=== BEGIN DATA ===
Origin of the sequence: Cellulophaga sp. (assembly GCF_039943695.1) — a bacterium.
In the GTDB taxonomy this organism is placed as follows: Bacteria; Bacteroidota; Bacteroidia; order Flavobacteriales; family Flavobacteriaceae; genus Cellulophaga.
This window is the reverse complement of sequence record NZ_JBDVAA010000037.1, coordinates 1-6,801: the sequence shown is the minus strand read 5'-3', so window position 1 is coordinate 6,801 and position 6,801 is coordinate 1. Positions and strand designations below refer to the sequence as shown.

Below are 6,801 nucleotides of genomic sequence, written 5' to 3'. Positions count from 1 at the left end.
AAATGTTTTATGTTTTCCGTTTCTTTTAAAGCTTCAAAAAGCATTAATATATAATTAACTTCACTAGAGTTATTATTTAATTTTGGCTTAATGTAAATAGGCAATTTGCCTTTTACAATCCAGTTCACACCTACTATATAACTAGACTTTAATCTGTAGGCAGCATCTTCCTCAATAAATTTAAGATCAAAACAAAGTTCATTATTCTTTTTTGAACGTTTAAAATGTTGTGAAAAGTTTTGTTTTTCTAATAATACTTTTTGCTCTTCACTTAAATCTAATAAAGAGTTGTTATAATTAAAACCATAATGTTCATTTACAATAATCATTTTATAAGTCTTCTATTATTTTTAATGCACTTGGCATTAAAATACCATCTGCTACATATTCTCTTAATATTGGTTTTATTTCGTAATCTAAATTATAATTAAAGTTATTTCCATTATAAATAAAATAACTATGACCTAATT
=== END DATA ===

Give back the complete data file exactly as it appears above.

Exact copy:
Origin of the sequence: Cellulophaga sp. (assembly GCF_039943695.1) — a bacterium.
In the GTDB taxonomy this organism is placed as follows: Bacteria; Bacteroidota; Bacteroidia; order Flavobacteriales; family Flavobacteriaceae; genus Cellulophaga.
This window is the reverse complement of sequence record NZ_JBDVAA010000037.1, coordinates 1-6,801: the sequence shown is the minus strand read 5'-3', so window position 1 is coordinate 6,801 and position 6,801 is coordinate 1. Positions and strand designations below refer to the sequence as shown.

Below are 6,801 nucleotides of genomic sequence, written 5' to 3'. Positions count from 1 at the left end.
AAATGTTTTATGTTTTCCGTTTCTTTTAAAGCTTCAAAAAGCATTAATATATAATTAACTTCACTAGAGTTATTATTTAATTTTGGCTTAATGTAAATAGGCAATTTGCCTTTTACAATCCAGTTCACACCTACTATATAACTAGACTTTAATCTGTAGGCAGCATCTTCCTCAATAAATTTAAGATCAAAACAAAGTTCATTATTCTTTTTTGAACGTTTAAAATGTTGTGAAAAGTTTTGTTTTTCTAATAATACTTTTTGCTCTTCACTTAAATCTAATAAAGAGTTGTTATAATTAAAACCATAATGTTCATTTACAATAATCATTTTATAAGTCTTCTATTATTTTTAATGCACTTGGCATTAAAATACCATCTGCTACATATTCTCTTAATATTGGTTTTATTTCGTAATCTAAATTATAATTAAAGTTATTTCCATTATAAATAAAATAACTATGACCTAATT